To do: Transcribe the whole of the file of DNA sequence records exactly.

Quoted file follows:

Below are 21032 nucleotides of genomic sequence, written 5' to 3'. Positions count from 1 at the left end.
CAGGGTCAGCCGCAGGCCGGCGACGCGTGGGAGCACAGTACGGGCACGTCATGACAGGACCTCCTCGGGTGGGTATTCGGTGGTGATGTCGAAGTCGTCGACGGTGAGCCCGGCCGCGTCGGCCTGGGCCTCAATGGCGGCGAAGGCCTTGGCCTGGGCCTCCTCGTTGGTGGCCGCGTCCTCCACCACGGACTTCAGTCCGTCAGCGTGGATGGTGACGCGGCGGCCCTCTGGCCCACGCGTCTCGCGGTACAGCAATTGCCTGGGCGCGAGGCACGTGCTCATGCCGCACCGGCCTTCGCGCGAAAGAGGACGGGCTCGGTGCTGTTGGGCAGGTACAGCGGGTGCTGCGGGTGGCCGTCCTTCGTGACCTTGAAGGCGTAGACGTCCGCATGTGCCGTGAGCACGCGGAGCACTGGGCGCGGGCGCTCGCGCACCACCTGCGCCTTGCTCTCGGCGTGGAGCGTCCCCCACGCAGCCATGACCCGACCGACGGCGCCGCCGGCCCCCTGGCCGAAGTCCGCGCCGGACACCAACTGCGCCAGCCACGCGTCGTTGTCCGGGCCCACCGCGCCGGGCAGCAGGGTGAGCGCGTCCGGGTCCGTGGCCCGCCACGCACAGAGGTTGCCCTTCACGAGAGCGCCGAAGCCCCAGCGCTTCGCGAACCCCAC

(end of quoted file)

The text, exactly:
Below are 21032 nucleotides of genomic sequence, written 5' to 3'. Positions count from 1 at the left end.
CAGGGTCAGCCGCAGGCCGGCGACGCGTGGGAGCACAGTACGGGCACGTCATGACAGGACCTCCTCGGGTGGGTATTCGGTGGTGATGTCGAAGTCGTCGACGGTGAGCCCGGCCGCGTCGGCCTGGGCCTCAATGGCGGCGAAGGCCTTGGCCTGGGCCTCCTCGTTGGTGGCCGCGTCCTCCACCACGGACTTCAGTCCGTCAGCGTGGATGGTGACGCGGCGGCCCTCTGGCCCACGCGTCTCGCGGTACAGCAATTGCCTGGGCGCGAGGCACGTGCTCATGCCGCACCGGCCTTCGCGCGAAAGAGGACGGGCTCGGTGCTGTTGGGCAGGTACAGCGGGTGCTGCGGGTGGCCGTCCTTCGTGACCTTGAAGGCGTAGACGTCCGCATGTGCCGTGAGCACGCGGAGCACTGGGCGCGGGCGCTCGCGCACCACCTGCGCCTTGCTCTCGGCGTGGAGCGTCCCCCACGCAGCCATGACCCGACCGACGGCGCCGCCGGCCCCCTGGCCGAAGTCCGCGCCGGACACCAACTGCGCCAGCCACGCGTCGTTGTCCGGGCCCACCGCGCCGGGCAGCAGGGTGAGCGCGTCCGGGTCCGTGGCCCGCCACGCACAGAGGTTGCCCTTCACGAGAGCGCCGAAGCCCCAGCGCTTCGCGAACCCCAC